Global average temperatures can be compared to grade point averages.  If one’s GPA is at an extreme, such as 4.0 or 0.0, then information can be clearly gained from the number.  That person is either doing well at everything or poorly at everything.  Similarly, if the global average temperature of a planet is at an extreme, such as above 100 degrees C or below -100 degrees C,  then we have useful information:  we know we can’t live there without special equipment.

If a person’s GPA goes from 2.5 to 2.6, there is no actionable information unless that person is taking only one class.  If the person is taking more than one class, in which class or classes has that person improved, and in which does he or she still need improvement?

Likewise, knowing that the global average temperature has gone up by one degree is equally useless information.  Did the entire world get hotter?  Did one hemisphere go up by 2 degrees and the other remain the same?   Did one fourth of the world get hotter by five degrees and the rest cooler by a third of a degree?  Did the temperature increase occur over land or over the oceans?  Did it occur primarily at night, or during the day?  Or only during the winter, or only during the summer, or both?

On a planet where the extremes of temperature are greater than 100 degrees C apart, where the difference between daytime highs and nighttime lows is routinely greater than 10 degrees C, and where a one degree change falls within the range of natural variation, does a one degree change even matter?

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Olive Oyl Hospitalized for Anorexia

Olive Oyl was hospitalized yesterday after a visit to psychiatrist Siegfried Roy, who determined that she suffered from anorexia nervosa. She was admitted to the Betty Boop Clinic, and is expected to be there for several weeks. Ms. Oyl was not available for comment.

Anorexia nervosa is a mainly psychological condition in which the sufferer has an aversion to body fat and has a distorted self-image. These factors incline the sufferer to engage in eating patterns which can lead to other serious illnesses, and in extreme cases can result in death. Anorexic eating behaviors tend to result in a body form known as toothpicky, which may be attractive to skeleton people, but which is very unattractive to almost everyone else.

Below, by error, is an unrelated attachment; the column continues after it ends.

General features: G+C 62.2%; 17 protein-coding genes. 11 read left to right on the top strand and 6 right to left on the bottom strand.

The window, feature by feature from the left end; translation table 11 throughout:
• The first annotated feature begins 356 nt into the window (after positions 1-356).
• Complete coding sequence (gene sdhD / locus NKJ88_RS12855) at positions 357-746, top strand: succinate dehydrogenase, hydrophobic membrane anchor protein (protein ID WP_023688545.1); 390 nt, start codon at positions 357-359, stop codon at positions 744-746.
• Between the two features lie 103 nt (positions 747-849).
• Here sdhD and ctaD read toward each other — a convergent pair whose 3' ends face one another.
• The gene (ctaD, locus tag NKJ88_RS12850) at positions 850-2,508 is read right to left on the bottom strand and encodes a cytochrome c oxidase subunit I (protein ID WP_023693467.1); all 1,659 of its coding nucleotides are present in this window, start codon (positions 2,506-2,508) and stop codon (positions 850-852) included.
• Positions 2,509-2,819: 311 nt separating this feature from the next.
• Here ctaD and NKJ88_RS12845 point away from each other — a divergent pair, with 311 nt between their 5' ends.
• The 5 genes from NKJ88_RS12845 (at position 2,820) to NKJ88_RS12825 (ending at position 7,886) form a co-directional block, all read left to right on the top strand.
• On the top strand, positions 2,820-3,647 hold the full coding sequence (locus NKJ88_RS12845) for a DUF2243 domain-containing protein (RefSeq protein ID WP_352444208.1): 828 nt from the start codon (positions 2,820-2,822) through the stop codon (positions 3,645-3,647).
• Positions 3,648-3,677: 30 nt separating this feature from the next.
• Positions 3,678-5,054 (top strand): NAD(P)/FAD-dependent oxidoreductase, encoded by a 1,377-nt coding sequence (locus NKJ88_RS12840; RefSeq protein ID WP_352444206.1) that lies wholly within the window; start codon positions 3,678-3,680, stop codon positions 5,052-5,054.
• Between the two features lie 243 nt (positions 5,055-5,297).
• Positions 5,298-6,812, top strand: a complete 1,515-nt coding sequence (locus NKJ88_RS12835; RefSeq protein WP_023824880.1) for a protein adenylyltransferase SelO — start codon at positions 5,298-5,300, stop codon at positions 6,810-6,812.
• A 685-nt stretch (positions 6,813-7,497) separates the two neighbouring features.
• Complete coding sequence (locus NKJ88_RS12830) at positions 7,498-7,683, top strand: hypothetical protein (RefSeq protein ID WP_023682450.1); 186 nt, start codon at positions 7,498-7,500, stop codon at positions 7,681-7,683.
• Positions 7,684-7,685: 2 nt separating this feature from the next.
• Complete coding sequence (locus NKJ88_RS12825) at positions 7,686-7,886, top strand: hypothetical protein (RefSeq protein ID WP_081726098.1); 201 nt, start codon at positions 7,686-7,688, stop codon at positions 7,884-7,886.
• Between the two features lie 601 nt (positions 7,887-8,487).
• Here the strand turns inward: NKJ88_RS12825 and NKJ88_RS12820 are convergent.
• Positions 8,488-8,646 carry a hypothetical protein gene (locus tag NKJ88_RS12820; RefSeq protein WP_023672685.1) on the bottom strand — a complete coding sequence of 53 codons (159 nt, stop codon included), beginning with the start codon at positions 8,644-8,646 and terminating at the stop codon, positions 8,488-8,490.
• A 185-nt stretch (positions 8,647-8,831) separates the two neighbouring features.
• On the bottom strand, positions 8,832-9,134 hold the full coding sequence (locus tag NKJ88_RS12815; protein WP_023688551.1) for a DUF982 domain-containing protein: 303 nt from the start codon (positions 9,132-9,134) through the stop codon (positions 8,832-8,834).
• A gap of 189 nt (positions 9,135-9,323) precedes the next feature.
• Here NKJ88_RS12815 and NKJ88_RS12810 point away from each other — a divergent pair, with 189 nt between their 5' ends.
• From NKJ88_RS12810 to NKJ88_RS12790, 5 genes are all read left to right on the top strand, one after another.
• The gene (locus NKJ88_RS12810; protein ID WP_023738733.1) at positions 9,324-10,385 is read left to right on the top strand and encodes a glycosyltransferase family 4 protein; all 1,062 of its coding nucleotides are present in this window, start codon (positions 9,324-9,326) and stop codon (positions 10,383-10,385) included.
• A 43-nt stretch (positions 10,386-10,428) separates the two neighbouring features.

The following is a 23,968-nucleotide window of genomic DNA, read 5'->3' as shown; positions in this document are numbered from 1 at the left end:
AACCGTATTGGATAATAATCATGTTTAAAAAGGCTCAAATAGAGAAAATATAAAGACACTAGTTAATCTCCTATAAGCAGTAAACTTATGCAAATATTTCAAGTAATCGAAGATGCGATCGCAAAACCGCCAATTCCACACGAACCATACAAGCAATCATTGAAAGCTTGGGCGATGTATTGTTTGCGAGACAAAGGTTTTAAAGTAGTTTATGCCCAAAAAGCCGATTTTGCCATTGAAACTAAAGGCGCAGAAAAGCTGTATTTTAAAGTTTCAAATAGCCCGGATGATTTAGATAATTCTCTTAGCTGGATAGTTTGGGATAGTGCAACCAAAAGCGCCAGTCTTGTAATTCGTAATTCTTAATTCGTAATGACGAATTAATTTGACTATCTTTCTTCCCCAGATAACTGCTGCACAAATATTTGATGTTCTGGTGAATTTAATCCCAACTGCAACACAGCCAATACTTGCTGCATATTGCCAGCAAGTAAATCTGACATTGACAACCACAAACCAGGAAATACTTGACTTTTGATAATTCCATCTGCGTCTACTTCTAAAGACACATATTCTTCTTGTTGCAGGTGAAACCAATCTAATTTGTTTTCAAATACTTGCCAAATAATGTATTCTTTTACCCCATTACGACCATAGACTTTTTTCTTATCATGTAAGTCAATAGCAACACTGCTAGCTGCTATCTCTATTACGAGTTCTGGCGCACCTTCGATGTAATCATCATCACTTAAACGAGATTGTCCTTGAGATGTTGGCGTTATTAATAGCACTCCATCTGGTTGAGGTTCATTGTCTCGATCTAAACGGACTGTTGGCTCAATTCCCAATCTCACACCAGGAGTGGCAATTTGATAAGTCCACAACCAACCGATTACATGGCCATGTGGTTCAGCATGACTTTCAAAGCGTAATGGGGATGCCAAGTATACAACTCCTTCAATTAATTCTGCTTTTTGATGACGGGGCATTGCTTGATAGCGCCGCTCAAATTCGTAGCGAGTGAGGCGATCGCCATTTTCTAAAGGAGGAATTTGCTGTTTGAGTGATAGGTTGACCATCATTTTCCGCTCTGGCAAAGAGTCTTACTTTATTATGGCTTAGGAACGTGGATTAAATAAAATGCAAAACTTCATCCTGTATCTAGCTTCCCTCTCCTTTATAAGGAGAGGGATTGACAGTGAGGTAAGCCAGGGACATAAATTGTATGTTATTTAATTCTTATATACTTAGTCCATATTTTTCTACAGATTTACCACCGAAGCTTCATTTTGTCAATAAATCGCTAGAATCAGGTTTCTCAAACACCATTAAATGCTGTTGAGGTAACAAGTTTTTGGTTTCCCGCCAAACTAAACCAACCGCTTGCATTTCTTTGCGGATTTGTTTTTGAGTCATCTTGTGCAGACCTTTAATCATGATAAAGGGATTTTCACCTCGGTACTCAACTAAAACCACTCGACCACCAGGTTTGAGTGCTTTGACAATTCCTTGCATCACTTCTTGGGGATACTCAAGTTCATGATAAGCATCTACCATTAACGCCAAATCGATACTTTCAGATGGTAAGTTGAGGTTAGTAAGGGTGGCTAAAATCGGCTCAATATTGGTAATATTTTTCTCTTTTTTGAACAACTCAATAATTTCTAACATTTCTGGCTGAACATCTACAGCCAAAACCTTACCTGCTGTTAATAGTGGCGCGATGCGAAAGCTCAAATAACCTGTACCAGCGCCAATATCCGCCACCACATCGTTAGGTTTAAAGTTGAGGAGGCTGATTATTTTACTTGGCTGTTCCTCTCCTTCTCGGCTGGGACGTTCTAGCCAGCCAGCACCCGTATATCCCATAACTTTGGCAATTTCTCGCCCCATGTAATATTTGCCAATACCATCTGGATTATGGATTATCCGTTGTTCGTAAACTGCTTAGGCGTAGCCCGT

According to a friend, Olive Oyl began seeing a psychiatrist to deal with relationship issues. For many years she had been wooed by two suitors, Popeye the Sailor Man and Bluto, and she was having trouble staying committed to one or the other, tending to prefer whichever one happened to be winning the current day’s fight. Usually the winner was Popeye, but she would have been equally happy to go with Bluto, also known as Brutus. She was beginning to wonder if her fickleness was normal, and if there was something she could do about it.

Popeye and Bluto both stopped by the Betty Boop Clinic to visit with Olive Oyl. Questioned by a reporter at the entrance to the clinic, Popeye said that he had always thought that Olive was a bit too skinny, but that she was what she was and he loved her anyway. He said he had never wanted to be critical of her, particularly since she had always seemed so ready to drop him for Bluto at a moment’s notice.

Bluto was already inside of the clinic when Popeye entered, and a fight between them soon broke out. They were both ejected from the clinic, and permanently banned from the premises.

Olive Oyl’s medical doctor estimated Ms. Oyl’s chances of improvement at about eighty percent, although the likelihood of a full recovery was somewhat less than fifty percent. The doctor said that the most likely treatment would involve regular psychiatric sessions, and a high calorie diet. He said that in a few weeks she should look considerably less toothpicky, and more like a regular person.

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Fixing The Banking System

In my opinion, these are the laws that would need to be made in order to fix our banking system, which includes transitioning us from fractional reserve banking and eliminating the FDIC:

1. The FDIC will only insure deposits in fractional reserve banking accounts for the next ten years, after which time the FDIC will be closed, and no bank accounts will be guaranteed by the federal government after that time.

2. All banks must prominently post:

  •  Whether or not they are insured against robberies;
  • Whether that insurance applies to robberies by employees, non-employees, or both;